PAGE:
As an aside, I love how the grocery store advertises the fact that there is a straw bow around each of these arrangements. They are “hand tied!” Woo! I’m pretty sure the other arrangements are “hand taped” to hold the plastic on them, too. I guess you take what you can get to differentiate flowers and charge a dollar more.

Cedar Fever. What the Heck.

We are in the middle of no one’s favorite season in the Hill Country of Texas, and that’s the “Cedar Fever” season. According to many news reports, this was supposed to be one of the worst seasons ever. If you’re reading from outside of Texas, you may be saying, “What the heck?”

If Anita and I WERE cedar fever sufferers, our front deck would be a scary place this time of year.

Lots of people call the tree found all along our hills Mountain Cedar, but it’s really Ashe Juniper. I first noticed them, like many new residents, during my first winter in the area. I was walking my baby around the neighborhood, which was still under construction, looking at all the limestone and stuff, when the tree in front of me started to smoke! I said some version of, “What the heck,” and called my La Leche League co-Leader (the only native Texan I knew) to ask her what was up. “Ah, the cedar is pollinating,” she told me.

This is what I saw when I was out walking in my neighborhood. Scary.

What is this plant? The Ashe Juniper has been around this area since before Europeans showed up, but it’s thought that they spread out of their native “cedar brakes” to take up more of the area once cattle showed up and messed with the delicate balance of native grasses and trees. Thanks, Euro-Americans.

Continue reading “Cedar Fever. What the Heck.”

Rest Your Weary Eyes on Timeless Granite

If you’ve had enough of lights, commercialism, and noise, come join me in remembering the timeless beauty of Enchanted Rock. Anita, Kynan, and I climbed to the top, then scrambled through the Echo Canyon train and the trail around the park.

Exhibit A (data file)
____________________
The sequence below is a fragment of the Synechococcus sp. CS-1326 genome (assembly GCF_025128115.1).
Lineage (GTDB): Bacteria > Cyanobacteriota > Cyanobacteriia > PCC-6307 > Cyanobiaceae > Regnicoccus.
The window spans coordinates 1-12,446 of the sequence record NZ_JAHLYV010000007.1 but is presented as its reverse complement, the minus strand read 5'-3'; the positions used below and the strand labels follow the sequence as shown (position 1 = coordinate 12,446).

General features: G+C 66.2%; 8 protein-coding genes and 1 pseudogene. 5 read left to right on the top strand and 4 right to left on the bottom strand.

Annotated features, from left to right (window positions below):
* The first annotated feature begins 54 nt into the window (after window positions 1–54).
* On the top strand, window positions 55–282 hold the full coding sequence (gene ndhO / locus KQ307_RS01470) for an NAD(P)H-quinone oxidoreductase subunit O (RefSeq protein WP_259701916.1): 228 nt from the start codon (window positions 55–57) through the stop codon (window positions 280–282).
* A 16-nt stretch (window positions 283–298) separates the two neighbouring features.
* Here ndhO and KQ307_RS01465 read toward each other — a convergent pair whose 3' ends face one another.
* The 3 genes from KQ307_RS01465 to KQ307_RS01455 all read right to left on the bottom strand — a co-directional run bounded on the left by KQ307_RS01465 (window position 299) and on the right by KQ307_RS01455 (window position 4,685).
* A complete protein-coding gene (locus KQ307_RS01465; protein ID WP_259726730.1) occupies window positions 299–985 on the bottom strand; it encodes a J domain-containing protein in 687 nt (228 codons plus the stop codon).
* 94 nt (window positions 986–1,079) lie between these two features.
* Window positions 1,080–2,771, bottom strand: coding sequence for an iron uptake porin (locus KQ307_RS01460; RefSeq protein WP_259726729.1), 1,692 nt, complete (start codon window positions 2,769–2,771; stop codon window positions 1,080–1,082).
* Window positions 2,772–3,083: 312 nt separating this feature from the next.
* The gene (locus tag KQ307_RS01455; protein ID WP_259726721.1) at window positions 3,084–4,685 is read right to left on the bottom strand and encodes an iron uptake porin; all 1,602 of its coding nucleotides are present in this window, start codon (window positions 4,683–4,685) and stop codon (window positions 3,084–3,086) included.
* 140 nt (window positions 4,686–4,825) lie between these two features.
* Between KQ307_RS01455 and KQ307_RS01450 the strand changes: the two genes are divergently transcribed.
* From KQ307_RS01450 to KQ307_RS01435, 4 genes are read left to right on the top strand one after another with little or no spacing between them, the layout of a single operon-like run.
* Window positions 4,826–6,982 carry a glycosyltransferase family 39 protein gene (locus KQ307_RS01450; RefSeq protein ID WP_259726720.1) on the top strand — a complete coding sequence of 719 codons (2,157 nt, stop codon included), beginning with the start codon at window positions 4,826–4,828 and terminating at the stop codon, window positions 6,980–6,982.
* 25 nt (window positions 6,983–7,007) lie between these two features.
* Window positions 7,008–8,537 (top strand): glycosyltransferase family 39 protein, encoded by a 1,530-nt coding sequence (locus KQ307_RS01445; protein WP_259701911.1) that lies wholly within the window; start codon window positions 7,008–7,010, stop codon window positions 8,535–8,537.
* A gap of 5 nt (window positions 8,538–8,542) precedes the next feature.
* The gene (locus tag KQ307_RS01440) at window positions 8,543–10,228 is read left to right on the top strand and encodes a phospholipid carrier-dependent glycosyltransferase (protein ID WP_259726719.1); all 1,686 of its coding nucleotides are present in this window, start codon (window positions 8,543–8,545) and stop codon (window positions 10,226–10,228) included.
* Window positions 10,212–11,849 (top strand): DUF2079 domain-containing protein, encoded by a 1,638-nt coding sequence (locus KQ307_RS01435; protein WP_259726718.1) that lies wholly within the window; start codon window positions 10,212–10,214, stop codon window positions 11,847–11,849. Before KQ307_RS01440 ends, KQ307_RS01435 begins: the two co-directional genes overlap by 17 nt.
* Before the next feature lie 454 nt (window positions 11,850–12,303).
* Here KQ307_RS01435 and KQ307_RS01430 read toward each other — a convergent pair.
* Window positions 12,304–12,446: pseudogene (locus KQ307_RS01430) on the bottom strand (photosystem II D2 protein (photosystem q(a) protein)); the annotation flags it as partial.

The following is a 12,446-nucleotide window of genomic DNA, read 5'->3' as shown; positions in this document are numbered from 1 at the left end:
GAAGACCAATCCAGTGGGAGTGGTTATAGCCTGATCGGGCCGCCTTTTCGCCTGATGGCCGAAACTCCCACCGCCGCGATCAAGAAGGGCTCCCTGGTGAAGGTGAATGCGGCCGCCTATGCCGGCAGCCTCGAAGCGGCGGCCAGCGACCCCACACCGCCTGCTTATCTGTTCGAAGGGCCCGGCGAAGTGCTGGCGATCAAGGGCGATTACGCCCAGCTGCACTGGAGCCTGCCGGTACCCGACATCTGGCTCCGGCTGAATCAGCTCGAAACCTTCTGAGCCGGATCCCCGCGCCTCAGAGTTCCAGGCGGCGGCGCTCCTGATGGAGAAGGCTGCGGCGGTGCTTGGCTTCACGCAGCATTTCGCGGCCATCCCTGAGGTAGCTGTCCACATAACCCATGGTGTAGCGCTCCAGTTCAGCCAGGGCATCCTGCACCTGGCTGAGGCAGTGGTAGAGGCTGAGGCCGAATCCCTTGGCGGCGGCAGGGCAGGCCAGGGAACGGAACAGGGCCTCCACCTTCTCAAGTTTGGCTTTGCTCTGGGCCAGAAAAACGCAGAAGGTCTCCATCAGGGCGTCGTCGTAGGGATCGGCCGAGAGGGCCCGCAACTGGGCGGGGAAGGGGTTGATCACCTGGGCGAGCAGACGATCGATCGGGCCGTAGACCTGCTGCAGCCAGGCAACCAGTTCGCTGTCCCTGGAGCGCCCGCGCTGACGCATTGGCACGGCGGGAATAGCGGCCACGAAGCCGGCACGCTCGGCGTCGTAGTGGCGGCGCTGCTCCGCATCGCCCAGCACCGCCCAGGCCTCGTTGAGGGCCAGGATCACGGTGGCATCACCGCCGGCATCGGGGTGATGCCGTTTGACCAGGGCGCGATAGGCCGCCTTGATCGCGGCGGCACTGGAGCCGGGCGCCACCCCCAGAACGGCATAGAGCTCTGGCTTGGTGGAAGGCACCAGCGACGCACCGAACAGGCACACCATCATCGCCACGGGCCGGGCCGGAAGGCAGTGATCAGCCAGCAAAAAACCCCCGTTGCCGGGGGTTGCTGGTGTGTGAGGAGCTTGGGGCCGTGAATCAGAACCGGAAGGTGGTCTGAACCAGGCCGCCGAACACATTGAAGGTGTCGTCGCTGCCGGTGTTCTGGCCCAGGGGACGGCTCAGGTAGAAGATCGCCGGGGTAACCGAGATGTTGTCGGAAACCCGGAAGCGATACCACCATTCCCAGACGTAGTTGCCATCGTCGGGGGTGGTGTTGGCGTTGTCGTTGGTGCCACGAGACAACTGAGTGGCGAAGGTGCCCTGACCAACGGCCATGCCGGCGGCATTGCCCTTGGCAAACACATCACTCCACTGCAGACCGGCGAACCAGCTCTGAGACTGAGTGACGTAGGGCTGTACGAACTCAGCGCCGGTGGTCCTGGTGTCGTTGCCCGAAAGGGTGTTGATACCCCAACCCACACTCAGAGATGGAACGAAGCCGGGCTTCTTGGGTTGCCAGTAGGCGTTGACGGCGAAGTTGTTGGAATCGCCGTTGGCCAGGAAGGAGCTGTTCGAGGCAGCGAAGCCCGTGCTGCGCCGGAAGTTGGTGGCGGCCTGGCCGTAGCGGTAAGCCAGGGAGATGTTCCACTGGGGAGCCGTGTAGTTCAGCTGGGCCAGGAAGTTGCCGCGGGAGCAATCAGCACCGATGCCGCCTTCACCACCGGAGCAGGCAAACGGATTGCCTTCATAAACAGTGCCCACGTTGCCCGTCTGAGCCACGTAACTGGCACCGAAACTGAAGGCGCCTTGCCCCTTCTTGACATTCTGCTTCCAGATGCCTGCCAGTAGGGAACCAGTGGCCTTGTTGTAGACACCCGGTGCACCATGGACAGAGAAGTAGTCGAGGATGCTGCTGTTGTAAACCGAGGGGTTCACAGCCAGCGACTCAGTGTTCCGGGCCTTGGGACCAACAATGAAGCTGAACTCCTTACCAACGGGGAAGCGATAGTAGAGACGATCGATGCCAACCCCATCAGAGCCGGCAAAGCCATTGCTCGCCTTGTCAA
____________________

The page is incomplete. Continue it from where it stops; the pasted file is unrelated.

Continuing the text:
The beauty in winter is that you can see for so many miles, and when you do hit upon a bright spot of color, it feels really special. No more talking, just pictures.

Bring on the Light!

This is me sending you peace and kindness at the solstice. Have a cool Yule!

Yule greetings to all you blog readers! Thank you for being there, and for brightening my life with your likes and comments. I wanted to send you a personal Yule greeting, since my work commitments didn’t allow me to write cards or anything.

This time of year always makes me feel closer to the rhythms of the seasons and to the wonders that the Earth keeps showing us. As the morning sun came into my east-facing window today, I marveled at how far the sun moves between the seasons. And then I thought of my southern hemisphere friends who have the same marvel, only on their longest daylight of the year.

Our small but bright portable tree makes the dime-store bows sparkle merrily.

This year in particular I have really appreciated all the holiday lights around homes and businesses. They honor the ancient traditions of burning special fires (Yule logs, outdoor trees with candles) to make the dark days cheery and bright. I have my pop-up tree here at the rental house, but I know my solar lights at the ranch are greeting passers-by, and our sleigh of trees cheers up the Austin house.

Anita and I drove around our Austin neighorhood last week and oohed and aahed just like when we were kids riding around with our parents. I remember that my mother really loved to ride around Gainesville, Florida to look at lights way back in the 60s. No innflatable Star Wars characters or projected lights on houses back then, but w did enjoy silver trees in people’s windows, and lots of huge electric lights. (I will share Fredericksburg lights, and I hope lights from Johnson City later this week!)

I’m captivated by the shiny highlights in the flowers on the poinsettia. As all us fans of botany know, those white things are leaves.

Even in winter, there is much beauty to be seen, so I am wishing you the time to take a look around you and savor the changing seasons with your own family, friends, and communities.

PS: I have a whole bunch of subjects I want to share, so get ready!